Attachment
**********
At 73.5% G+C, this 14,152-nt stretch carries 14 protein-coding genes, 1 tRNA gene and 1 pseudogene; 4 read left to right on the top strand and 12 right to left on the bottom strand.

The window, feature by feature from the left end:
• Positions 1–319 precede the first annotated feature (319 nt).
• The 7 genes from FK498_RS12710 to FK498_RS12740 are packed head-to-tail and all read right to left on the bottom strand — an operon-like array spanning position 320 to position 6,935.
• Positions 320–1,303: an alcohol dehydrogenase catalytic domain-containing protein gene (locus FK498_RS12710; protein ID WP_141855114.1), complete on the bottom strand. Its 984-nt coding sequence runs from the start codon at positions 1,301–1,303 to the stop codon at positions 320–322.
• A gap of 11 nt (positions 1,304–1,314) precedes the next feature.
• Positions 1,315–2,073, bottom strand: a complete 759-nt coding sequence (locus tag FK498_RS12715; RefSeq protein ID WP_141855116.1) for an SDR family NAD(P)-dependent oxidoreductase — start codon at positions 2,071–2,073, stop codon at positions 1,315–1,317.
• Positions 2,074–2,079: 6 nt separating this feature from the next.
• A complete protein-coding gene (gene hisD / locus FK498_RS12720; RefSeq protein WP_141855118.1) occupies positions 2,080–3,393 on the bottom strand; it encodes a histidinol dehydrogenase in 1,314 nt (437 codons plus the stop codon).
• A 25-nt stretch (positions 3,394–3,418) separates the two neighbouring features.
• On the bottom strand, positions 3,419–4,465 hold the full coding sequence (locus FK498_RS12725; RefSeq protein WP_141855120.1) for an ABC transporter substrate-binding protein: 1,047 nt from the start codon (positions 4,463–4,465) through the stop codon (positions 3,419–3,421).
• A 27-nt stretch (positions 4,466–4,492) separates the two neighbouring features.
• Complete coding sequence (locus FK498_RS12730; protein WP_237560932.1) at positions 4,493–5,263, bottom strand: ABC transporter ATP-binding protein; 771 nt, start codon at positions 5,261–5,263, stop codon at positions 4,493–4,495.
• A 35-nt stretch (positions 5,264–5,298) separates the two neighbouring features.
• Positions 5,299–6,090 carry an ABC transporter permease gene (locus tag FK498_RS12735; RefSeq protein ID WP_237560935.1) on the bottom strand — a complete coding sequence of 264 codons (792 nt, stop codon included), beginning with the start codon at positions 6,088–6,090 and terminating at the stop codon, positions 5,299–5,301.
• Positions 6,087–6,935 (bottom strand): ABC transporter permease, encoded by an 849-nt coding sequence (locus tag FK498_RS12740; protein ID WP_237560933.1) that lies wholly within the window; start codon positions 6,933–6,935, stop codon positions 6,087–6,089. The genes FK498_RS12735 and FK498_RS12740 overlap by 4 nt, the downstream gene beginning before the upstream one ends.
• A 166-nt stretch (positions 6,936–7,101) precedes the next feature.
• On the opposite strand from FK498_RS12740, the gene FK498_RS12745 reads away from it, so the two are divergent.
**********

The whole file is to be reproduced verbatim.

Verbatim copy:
At 73.5% G+C, this 14,152-nt stretch carries 14 protein-coding genes, 1 tRNA gene and 1 pseudogene; 4 read left to right on the top strand and 12 right to left on the bottom strand.

The window, feature by feature from the left end:
• Positions 1–319 precede the first annotated feature (319 nt).
• The 7 genes from FK498_RS12710 to FK498_RS12740 are packed head-to-tail and all read right to left on the bottom strand — an operon-like array spanning position 320 to position 6,935.
• Positions 320–1,303: an alcohol dehydrogenase catalytic domain-containing protein gene (locus FK498_RS12710; protein ID WP_141855114.1), complete on the bottom strand. Its 984-nt coding sequence runs from the start codon at positions 1,301–1,303 to the stop codon at positions 320–322.
• A gap of 11 nt (positions 1,304–1,314) precedes the next feature.
• Positions 1,315–2,073, bottom strand: a complete 759-nt coding sequence (locus tag FK498_RS12715; RefSeq protein ID WP_141855116.1) for an SDR family NAD(P)-dependent oxidoreductase — start codon at positions 2,071–2,073, stop codon at positions 1,315–1,317.
• Positions 2,074–2,079: 6 nt separating this feature from the next.
• A complete protein-coding gene (gene hisD / locus FK498_RS12720; RefSeq protein WP_141855118.1) occupies positions 2,080–3,393 on the bottom strand; it encodes a histidinol dehydrogenase in 1,314 nt (437 codons plus the stop codon).
• A 25-nt stretch (positions 3,394–3,418) separates the two neighbouring features.
• On the bottom strand, positions 3,419–4,465 hold the full coding sequence (locus FK498_RS12725; RefSeq protein WP_141855120.1) for an ABC transporter substrate-binding protein: 1,047 nt from the start codon (positions 4,463–4,465) through the stop codon (positions 3,419–3,421).
• A 27-nt stretch (positions 4,466–4,492) separates the two neighbouring features.
• Complete coding sequence (locus FK498_RS12730; protein WP_237560932.1) at positions 4,493–5,263, bottom strand: ABC transporter ATP-binding protein; 771 nt, start codon at positions 5,261–5,263, stop codon at positions 4,493–4,495.
• A 35-nt stretch (positions 5,264–5,298) separates the two neighbouring features.
• Positions 5,299–6,090 carry an ABC transporter permease gene (locus tag FK498_RS12735; RefSeq protein ID WP_237560935.1) on the bottom strand — a complete coding sequence of 264 codons (792 nt, stop codon included), beginning with the start codon at positions 6,088–6,090 and terminating at the stop codon, positions 5,299–5,301.
• Positions 6,087–6,935 (bottom strand): ABC transporter permease, encoded by an 849-nt coding sequence (locus tag FK498_RS12740; protein ID WP_237560933.1) that lies wholly within the window; start codon positions 6,933–6,935, stop codon positions 6,087–6,089. The genes FK498_RS12735 and FK498_RS12740 overlap by 4 nt, the downstream gene beginning before the upstream one ends.
• A 166-nt stretch (positions 6,936–7,101) precedes the next feature.
• On the opposite strand from FK498_RS12740, the gene FK498_RS12745 reads away from it, so the two are divergent.